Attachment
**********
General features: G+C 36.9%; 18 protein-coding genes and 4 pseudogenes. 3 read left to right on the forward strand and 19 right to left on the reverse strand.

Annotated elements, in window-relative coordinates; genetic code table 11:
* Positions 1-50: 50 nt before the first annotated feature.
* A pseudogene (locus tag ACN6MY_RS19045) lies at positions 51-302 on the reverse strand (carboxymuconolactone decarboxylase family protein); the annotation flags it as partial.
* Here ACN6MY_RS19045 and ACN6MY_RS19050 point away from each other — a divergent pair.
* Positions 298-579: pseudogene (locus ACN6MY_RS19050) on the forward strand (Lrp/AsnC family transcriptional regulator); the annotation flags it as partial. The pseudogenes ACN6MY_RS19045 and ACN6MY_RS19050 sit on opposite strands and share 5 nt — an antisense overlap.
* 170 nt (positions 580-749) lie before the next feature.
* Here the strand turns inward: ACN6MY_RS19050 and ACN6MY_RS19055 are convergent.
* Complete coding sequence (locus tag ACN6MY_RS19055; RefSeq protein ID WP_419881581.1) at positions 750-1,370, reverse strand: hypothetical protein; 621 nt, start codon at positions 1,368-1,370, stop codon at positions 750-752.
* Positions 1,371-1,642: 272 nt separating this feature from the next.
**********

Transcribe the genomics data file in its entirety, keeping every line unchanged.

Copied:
General features: G+C 36.9%; 18 protein-coding genes and 4 pseudogenes. 3 read left to right on the forward strand and 19 right to left on the reverse strand.

Annotated elements, in window-relative coordinates; genetic code table 11:
* Positions 1-50: 50 nt before the first annotated feature.
* A pseudogene (locus tag ACN6MY_RS19045) lies at positions 51-302 on the reverse strand (carboxymuconolactone decarboxylase family protein); the annotation flags it as partial.
* Here ACN6MY_RS19045 and ACN6MY_RS19050 point away from each other — a divergent pair.
* Positions 298-579: pseudogene (locus ACN6MY_RS19050) on the forward strand (Lrp/AsnC family transcriptional regulator); the annotation flags it as partial. The pseudogenes ACN6MY_RS19045 and ACN6MY_RS19050 sit on opposite strands and share 5 nt — an antisense overlap.
* 170 nt (positions 580-749) lie before the next feature.
* Here the strand turns inward: ACN6MY_RS19050 and ACN6MY_RS19055 are convergent.
* Complete coding sequence (locus tag ACN6MY_RS19055; RefSeq protein ID WP_419881581.1) at positions 750-1,370, reverse strand: hypothetical protein; 621 nt, start codon at positions 1,368-1,370, stop codon at positions 750-752.
* Positions 1,371-1,642: 272 nt separating this feature from the next.